My first Nina was a straight 18, without alterations, which turned out pretty well. I was left wanting two things, however: more stretch in the fabric and much, much narrower shoulders. I took in the pattern's shoulders by almost two inches and decided on a 50% stretch sweater knit for my second version. 

This navy-and-white striped fabric came from a now (sadly) defunct store in Austin, bought during a meet-up in 2014. Originally, I thought it was a cotton blend knit, but a burn test proved otherwise. My best guess is a rayon blend Hacci knit. Who knows! It is, however, perfect for the Nina. I played with stripe directionality, cutting everything but the front drape on the horizontal. As the back hip band curves into the drape, the stripes meet up for a semi-chevron effect, before straightening out together. I'm utterly smitten! 

Idle Fancy - Style Arc Nina Cardigan-1518
Is that a phone in your back pocket or are you just edgy, Mary?

Other than the taxing process of cutting out striped fabric, this was an easy project. Style Arc's directions are sparse, but who really needs more? If you've sewn up any knit garment, you can confidently sew up this cardigan. I went my own way anyhow, as per usual. 

The shoulders are stabilized with clear elastic and most seams were sewn on my sewing machine, then finished with a serger. Y'all, the simple thought of sewing striped fabric on a serger gives me hives. It's hard enough to match everything correctly with tons of pins and variable speed. Sending it straight through an overlocker is for braver souls than I. To finish the drape and bottom hem, I stabilized the hemlines with fusible webbing first. This kept the fabric from rolling, as I sewed, and prevented the stitching from getting wavy.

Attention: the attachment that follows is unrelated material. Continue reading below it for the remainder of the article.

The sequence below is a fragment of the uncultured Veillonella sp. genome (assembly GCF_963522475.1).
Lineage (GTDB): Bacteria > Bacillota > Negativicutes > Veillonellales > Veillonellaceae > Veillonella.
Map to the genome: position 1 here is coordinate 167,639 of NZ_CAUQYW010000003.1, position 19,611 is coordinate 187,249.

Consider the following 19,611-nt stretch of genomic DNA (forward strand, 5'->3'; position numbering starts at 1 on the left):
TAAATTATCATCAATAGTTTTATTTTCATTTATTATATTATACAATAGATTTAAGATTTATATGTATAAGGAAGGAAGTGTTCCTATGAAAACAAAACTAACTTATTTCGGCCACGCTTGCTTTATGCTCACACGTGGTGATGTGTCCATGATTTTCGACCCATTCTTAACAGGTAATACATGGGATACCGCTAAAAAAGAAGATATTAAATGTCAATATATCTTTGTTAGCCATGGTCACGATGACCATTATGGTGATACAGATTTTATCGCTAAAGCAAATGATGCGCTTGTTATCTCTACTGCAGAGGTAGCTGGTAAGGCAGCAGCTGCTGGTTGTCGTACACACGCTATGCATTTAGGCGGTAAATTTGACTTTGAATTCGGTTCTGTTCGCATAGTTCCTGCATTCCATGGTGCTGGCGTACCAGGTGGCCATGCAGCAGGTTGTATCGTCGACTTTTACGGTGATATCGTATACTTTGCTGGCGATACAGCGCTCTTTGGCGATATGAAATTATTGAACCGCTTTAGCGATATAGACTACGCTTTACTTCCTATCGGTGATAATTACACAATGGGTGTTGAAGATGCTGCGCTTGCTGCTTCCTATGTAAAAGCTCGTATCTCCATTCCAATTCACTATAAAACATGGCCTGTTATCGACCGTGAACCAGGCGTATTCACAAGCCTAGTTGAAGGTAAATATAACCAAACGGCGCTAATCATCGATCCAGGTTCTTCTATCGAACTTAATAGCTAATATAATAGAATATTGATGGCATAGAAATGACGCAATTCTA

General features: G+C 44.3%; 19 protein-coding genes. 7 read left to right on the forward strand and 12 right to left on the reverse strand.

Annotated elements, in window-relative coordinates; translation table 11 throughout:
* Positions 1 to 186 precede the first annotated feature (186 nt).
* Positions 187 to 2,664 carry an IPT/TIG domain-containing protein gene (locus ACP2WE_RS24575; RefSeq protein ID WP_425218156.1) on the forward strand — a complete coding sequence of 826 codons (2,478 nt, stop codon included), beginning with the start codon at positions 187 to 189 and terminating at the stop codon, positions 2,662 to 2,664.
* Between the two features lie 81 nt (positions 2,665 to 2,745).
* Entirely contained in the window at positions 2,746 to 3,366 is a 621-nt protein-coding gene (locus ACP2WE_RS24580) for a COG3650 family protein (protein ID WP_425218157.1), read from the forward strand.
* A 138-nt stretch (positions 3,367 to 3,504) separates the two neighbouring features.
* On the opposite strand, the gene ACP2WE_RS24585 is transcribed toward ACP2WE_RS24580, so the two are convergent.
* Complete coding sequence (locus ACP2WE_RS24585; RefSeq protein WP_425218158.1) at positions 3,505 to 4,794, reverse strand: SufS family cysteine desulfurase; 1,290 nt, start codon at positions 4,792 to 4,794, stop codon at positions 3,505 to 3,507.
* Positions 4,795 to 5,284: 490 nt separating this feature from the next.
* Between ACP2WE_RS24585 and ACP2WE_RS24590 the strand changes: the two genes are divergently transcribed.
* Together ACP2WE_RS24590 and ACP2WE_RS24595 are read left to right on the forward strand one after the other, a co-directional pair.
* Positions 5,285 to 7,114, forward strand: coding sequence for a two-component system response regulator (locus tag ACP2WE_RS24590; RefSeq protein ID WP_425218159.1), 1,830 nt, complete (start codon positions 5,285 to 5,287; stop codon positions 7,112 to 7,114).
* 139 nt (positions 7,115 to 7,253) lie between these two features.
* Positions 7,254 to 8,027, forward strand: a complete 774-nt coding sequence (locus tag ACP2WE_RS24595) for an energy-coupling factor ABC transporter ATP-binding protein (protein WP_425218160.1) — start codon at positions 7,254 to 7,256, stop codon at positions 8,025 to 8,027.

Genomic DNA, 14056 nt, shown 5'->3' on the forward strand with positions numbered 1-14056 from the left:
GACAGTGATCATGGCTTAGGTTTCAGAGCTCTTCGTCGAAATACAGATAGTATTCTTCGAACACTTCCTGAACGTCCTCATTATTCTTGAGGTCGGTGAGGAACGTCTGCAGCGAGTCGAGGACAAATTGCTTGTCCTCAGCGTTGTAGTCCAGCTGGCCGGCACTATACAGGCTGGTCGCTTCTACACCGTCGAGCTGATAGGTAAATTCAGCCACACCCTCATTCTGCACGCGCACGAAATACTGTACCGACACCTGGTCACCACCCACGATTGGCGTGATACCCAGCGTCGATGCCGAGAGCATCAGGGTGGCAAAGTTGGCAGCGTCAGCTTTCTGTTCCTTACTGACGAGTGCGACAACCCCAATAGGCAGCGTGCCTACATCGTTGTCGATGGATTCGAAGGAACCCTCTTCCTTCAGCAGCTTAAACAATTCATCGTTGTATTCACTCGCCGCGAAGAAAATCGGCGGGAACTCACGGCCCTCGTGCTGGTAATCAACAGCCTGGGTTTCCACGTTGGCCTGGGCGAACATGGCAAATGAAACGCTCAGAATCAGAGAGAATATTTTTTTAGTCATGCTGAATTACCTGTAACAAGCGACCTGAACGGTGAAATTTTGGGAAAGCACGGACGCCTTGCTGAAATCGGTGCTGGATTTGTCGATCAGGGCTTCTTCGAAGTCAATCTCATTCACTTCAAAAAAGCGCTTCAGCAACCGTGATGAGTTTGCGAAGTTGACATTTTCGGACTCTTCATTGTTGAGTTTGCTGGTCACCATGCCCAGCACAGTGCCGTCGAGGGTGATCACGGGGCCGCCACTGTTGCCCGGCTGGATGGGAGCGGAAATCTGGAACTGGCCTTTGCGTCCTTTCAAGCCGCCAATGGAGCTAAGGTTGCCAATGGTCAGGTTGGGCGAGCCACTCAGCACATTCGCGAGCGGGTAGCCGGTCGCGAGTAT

Honestly, the shoulders are still a touch wide. Despite trying it on, before adding the sleeves, the fabric's heavy stretch causes them to slip down a little. I didn't want to mess up the stripe intersections any more, so I'm going with it. It's a drapey cardigan, after all, things are going to drape a little. 

Idle Fancy - Style Arc Nina Cardigan-1613

There you have it, my very first project of 2016! I really love how this sweater turned out, especially in comparison to my first Nina. It's both cozy and a wee bit dramatic, which is what I require from my wardrobe nowadays. Please don't tell me these cardigans are going out of style, though. I shall cling to my wearable blankets, like my favorite diner waitress clings to her six-inch tall 80's bangs. Ardently

Now, I'm going to go bake a lemon tart. Maybe I can force January to hurry on with doggedly cheerful pastries? Here, have some sunny citrus. Turn into March already, please. 

Reading: Act Like It by Lucy Parker
Listening: GTO by Puss N Boots